We took this pic of these masks at the inevitable market near the entrance to the Inca ruins at Ollantaytambo. We’ve seen them for sale elsewhere, and we also saw a few being worn during the Cusco strike. They may have some sort of historical implication, plus this weekend in south America sees the start of Carnaval festival, an indigenous subvert of the start of Lent.
Whatever their origin, they are a colourful improvement on the omnipresent ‘V’ masks seen around Europe, and warmer too.
With the Cusco strike over, and our health improved, it was time today, 27 February, to go check out some Inca history in the Sacred Valley. So we set off to Ollantaytambo, about 75km from Cusco. We travelled by ‘Collectivo’, … Continue reading →
The second day of Cusco’s 2 day (almost) general strike, on 26 February, started early and much the same as the first: roads blocked early and transport shut down, leaving us all a car a free city; quiet across town … Continue reading →
We awoke at 6.30am on Tuesday 25 February as sunlight streamed through our window, outside was unusually quiet, just the occasional firework exploding in the distance…. Just after midnight that morning, workers in & around Cusco had started a 2 … Continue reading →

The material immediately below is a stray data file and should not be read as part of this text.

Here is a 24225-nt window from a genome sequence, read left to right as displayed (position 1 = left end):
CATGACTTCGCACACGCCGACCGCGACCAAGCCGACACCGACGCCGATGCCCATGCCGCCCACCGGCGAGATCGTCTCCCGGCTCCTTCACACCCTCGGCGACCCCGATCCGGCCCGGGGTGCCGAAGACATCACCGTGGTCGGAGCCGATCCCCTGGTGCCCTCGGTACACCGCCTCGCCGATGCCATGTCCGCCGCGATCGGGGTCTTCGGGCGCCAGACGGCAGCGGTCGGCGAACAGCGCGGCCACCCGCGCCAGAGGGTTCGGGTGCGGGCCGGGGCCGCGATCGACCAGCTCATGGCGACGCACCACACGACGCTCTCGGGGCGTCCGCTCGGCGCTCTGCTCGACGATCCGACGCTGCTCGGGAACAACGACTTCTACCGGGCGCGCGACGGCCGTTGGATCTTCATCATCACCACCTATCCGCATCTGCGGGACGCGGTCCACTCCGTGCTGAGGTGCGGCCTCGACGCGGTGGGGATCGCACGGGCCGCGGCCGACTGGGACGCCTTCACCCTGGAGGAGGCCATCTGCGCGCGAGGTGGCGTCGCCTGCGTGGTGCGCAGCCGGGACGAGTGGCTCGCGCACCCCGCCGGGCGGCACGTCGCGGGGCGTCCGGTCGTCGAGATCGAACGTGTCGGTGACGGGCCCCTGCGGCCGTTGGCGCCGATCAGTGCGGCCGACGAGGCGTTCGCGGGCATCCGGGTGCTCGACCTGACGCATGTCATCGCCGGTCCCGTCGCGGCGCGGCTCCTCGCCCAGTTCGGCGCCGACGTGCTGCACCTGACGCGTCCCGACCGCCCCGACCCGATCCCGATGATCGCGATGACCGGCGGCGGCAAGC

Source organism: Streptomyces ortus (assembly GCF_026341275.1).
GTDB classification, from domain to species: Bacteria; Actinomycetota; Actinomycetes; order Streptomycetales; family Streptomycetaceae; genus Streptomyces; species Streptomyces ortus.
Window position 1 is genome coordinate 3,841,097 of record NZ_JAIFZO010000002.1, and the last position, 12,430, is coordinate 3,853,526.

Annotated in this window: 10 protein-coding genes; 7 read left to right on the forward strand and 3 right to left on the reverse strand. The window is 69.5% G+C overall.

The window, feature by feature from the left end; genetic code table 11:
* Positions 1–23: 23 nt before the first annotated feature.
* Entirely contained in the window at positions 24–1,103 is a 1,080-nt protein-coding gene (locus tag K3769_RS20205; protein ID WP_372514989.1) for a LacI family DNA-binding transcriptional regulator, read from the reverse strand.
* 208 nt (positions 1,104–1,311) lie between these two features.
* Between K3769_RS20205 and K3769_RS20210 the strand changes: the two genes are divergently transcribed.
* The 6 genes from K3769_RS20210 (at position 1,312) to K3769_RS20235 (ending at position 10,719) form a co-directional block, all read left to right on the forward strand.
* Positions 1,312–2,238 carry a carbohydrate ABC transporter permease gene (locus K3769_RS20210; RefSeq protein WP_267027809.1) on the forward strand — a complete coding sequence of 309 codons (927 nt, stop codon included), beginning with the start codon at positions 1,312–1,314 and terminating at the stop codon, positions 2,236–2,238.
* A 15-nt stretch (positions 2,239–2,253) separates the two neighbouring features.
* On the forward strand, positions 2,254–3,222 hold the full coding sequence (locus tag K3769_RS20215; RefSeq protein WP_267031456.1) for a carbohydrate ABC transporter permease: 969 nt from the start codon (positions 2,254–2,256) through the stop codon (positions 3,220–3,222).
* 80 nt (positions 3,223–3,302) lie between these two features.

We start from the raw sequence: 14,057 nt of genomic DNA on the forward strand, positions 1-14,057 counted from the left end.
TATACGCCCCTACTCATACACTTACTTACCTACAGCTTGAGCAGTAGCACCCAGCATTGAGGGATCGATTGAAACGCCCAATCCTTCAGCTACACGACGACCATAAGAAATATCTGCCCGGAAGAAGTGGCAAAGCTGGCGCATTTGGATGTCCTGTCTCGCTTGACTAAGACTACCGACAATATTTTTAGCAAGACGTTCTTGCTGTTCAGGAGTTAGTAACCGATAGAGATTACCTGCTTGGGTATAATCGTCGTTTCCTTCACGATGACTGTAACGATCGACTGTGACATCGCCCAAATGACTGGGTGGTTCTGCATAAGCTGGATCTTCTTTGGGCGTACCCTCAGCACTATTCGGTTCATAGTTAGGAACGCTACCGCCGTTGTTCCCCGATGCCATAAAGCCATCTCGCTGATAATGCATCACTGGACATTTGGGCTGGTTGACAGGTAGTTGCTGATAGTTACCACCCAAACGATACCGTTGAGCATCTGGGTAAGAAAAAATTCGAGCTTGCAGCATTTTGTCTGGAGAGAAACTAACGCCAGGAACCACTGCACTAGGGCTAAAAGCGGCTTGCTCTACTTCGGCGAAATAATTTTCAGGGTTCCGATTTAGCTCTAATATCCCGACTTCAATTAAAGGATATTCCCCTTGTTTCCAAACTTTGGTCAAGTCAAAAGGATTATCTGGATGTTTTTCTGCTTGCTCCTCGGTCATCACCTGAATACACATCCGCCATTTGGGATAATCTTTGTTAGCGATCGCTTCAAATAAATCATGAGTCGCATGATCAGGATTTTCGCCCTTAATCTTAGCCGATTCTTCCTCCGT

On Monday 25 February, as well as our excellent Japanese veggie meal, we also spent a quiet hour or so at Cusco’s informative and interesting Regional Historical Museum, in the city centre.
This gives an excellent history about humanity’s arrival in the region from around 5000BC – it’s gradual development and the names of the prominent tribes; the later arrival of the Incas (about 1200AD) and their gradual domination and expropriation of wealth from others; then of course the barbaric arrival and behaviour of the Spanish; right up to the present day. Well worth a visit.
After we sat in a nearby plaza, and were approached for the umpteenth time by a vendor of souvenirs. For the first time one of us actually bought something – the two items above. They are some sort of decorated gourde, intricately painted by hand. The owl is a sacred creature here and appears in much local mythology and mysticism. The red and black one (we like those colours) shows many animals and images of the region.
But the real reason we bought them was that the vendor was from the Quechua people who lived in a town near Cusco, and we had a chance to chat with her about life and the situation of her people. We conversed mainly in Spanish, and she had a few English phrases, for about 15minutes, and then purchased. Classic sales patter you may think! Maybe.….maybe not? Interesting though to hear her opinions on her peoples current status.